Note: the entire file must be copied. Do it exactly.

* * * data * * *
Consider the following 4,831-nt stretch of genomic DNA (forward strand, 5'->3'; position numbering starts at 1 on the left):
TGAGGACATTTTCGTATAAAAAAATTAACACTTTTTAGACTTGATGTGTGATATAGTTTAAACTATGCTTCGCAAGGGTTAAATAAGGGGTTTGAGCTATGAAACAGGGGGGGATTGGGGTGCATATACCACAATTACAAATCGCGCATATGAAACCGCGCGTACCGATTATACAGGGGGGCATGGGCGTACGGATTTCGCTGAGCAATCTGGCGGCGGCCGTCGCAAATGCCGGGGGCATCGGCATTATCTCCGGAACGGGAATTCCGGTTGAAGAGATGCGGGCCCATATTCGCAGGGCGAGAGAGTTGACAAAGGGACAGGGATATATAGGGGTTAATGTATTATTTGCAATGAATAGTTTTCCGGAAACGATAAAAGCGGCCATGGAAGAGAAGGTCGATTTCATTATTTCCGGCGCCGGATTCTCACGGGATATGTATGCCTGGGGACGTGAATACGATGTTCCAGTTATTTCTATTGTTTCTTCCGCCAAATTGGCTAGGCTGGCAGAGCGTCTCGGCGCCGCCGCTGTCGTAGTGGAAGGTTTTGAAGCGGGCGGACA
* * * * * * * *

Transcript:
Consider the following 4,831-nt stretch of genomic DNA (forward strand, 5'->3'; position numbering starts at 1 on the left):
TGAGGACATTTTCGTATAAAAAAATTAACACTTTTTAGACTTGATGTGTGATATAGTTTAAACTATGCTTCGCAAGGGTTAAATAAGGGGTTTGAGCTATGAAACAGGGGGGGATTGGGGTGCATATACCACAATTACAAATCGCGCATATGAAACCGCGCGTACCGATTATACAGGGGGGCATGGGCGTACGGATTTCGCTGAGCAATCTGGCGGCGGCCGTCGCAAATGCCGGGGGCATCGGCATTATCTCCGGAACGGGAATTCCGGTTGAAGAGATGCGGGCCCATATTCGCAGGGCGAGAGAGTTGACAAAGGGACAGGGATATATAGGGGTTAATGTATTATTTGCAATGAATAGTTTTCCGGAAACGATAAAAGCGGCCATGGAAGAGAAGGTCGATTTCATTATTTCCGGCGCCGGATTCTCACGGGATATGTATGCCTGGGGACGTGAATACGATGTTCCAGTTATTTCTATTGTTTCTTCCGCCAAATTGGCTAGGCTGGCAGAGCGTCTCGGCGCCGCCGCTGTCGTAGTGGAAGGTTTTGAAGCGGGCGGACA